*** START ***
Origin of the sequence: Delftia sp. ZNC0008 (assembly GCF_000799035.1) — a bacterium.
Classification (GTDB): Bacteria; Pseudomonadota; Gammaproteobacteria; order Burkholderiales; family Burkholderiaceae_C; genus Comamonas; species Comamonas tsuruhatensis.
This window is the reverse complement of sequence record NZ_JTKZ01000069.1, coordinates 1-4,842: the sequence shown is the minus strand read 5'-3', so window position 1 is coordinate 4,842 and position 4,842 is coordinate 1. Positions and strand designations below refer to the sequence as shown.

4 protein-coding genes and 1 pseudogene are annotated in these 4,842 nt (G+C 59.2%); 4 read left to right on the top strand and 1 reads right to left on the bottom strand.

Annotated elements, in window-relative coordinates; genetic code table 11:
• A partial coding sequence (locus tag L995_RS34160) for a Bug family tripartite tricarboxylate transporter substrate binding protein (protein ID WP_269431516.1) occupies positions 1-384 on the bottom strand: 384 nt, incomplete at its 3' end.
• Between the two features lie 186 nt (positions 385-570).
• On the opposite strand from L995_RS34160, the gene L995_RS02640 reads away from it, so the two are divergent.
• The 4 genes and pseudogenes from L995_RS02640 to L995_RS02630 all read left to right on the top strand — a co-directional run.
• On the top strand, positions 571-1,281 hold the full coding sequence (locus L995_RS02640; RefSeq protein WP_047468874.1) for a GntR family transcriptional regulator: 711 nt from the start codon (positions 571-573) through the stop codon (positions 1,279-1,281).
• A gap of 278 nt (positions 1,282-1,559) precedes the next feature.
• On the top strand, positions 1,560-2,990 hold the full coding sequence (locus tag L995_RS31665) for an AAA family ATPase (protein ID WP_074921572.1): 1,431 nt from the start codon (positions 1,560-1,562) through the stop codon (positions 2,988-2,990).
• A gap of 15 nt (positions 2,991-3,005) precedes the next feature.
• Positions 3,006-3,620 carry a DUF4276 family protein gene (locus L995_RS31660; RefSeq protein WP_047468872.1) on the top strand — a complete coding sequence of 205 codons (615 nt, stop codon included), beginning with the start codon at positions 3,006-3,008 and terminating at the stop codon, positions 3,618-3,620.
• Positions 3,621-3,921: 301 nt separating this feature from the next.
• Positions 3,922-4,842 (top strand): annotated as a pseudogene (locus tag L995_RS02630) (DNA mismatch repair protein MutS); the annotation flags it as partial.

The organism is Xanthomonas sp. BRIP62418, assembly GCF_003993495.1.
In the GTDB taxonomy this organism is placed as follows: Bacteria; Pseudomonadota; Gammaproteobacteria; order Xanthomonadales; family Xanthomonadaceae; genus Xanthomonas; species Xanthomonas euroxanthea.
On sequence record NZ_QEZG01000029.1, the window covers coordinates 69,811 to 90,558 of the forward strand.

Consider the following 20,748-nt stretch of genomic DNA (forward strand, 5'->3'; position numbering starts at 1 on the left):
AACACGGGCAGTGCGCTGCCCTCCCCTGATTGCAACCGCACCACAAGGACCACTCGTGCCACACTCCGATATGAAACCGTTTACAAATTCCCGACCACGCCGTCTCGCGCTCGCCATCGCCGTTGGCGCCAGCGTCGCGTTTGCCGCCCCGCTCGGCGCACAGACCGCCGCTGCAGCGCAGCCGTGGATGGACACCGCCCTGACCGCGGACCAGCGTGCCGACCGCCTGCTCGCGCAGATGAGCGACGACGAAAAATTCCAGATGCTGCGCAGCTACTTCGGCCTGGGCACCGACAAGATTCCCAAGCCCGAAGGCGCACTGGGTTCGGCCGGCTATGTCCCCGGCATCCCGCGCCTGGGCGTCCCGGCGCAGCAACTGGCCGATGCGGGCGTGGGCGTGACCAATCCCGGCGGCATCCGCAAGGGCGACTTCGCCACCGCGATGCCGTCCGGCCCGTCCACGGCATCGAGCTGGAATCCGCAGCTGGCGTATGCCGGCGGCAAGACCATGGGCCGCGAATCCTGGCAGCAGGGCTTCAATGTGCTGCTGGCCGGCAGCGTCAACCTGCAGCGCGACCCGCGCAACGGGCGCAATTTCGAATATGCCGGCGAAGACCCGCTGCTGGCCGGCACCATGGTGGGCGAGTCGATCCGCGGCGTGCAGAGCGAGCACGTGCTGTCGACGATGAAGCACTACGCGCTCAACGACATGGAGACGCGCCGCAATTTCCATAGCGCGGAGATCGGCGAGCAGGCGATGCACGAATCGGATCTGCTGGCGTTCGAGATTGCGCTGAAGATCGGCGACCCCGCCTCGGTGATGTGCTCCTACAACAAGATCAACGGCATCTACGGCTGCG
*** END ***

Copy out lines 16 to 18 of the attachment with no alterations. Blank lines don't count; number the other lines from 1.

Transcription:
• Positions 3,922-4,842 (top strand): annotated as a pseudogene (locus tag L995_RS02630) (DNA mismatch repair protein MutS); the annotation flags it as partial.

The organism is Xanthomonas sp. BRIP62418, assembly GCF_003993495.1.
In the GTDB taxonomy this organism is placed as follows: Bacteria; Pseudomonadota; Gammaproteobacteria; order Xanthomonadales; family Xanthomonadaceae; genus Xanthomonas; species Xanthomonas euroxanthea.